Two of the top things: reform of the school funding formula, and the reform of the Fair Housing Act which eliminated the outsourcing of affordable housing.

The major challenge to further progress in addressing property taxes and NJ's structural funding problems is the legislature and factured nature of NJ politics, rooted in the status quo home rule of 566 municipalities and more than 600 school districts.

Gov. Corzine has actually taken real steps to begin the change process, something no other NJ governor or political figure has been able to do. Any would be governor or legislative leader should be able to make specific commitments about actions they would take to address this immense problem.

Sep. 24 2009 11:44 AM
Robert

Given all thats been said is it fair to say the major point of contention in the election is Corzine's pursuit of spending programs in a state where a structural deficit that was near crisis proportions before the meltdown now appears insurmountable.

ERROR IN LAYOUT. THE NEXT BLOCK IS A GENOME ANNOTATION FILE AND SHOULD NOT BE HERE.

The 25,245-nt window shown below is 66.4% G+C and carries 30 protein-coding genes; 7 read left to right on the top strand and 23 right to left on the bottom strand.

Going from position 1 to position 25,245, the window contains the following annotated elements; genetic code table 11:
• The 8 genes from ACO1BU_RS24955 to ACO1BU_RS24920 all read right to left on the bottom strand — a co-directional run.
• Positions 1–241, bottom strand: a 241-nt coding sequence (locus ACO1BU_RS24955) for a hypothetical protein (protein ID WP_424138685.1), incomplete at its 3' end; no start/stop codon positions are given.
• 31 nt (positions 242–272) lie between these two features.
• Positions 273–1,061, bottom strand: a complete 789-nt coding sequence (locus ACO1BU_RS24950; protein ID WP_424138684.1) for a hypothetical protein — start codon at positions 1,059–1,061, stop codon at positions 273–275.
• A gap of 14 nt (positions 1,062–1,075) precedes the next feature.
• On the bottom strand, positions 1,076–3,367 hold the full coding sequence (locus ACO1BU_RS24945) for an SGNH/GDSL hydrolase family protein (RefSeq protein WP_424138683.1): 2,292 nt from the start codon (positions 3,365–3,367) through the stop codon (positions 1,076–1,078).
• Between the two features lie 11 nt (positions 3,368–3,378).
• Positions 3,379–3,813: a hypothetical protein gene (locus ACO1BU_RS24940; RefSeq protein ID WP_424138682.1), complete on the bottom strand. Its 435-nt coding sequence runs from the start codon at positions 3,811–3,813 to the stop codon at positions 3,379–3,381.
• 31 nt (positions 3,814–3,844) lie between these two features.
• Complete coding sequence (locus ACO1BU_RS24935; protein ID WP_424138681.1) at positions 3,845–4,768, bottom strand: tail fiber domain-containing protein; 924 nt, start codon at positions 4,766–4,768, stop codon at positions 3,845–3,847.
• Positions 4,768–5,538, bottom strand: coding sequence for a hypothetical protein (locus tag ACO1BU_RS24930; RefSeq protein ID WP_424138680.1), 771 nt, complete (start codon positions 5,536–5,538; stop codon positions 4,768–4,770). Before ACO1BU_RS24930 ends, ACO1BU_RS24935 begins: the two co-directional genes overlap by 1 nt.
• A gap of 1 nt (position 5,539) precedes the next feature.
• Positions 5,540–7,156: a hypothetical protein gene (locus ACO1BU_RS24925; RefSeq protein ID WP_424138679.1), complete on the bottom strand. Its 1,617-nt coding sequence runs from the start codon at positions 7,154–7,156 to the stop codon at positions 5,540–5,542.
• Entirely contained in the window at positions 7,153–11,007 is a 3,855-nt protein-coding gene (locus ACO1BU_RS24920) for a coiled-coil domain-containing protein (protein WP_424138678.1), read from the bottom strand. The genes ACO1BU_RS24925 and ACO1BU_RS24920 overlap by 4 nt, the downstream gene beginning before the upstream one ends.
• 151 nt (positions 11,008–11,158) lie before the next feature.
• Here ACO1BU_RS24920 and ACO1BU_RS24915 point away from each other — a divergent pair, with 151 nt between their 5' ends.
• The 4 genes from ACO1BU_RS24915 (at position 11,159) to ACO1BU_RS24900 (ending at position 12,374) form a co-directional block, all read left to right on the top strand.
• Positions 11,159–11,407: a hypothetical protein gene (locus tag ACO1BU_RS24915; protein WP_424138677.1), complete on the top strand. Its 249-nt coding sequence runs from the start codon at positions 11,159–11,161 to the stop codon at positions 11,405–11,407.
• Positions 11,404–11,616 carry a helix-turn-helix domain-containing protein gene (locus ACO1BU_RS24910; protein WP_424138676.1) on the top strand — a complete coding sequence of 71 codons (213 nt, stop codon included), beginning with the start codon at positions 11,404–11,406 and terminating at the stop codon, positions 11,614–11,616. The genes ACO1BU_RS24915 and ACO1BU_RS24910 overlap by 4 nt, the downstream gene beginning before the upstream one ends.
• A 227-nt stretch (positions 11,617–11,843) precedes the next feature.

Sep. 24 2009 11:31 AM
John from Bergen County NJ

Another high cost of NJ taxpayer - police services
Too many State. county, local
Too high costs Salary & pension & healthcare benefits.
Each 40 year old cop will cost taxpayers for additional 30 to 40 years - Taxpayers can not afford to do this.

Sep. 24 2009 11:27 AM
Farideh from Fort Lee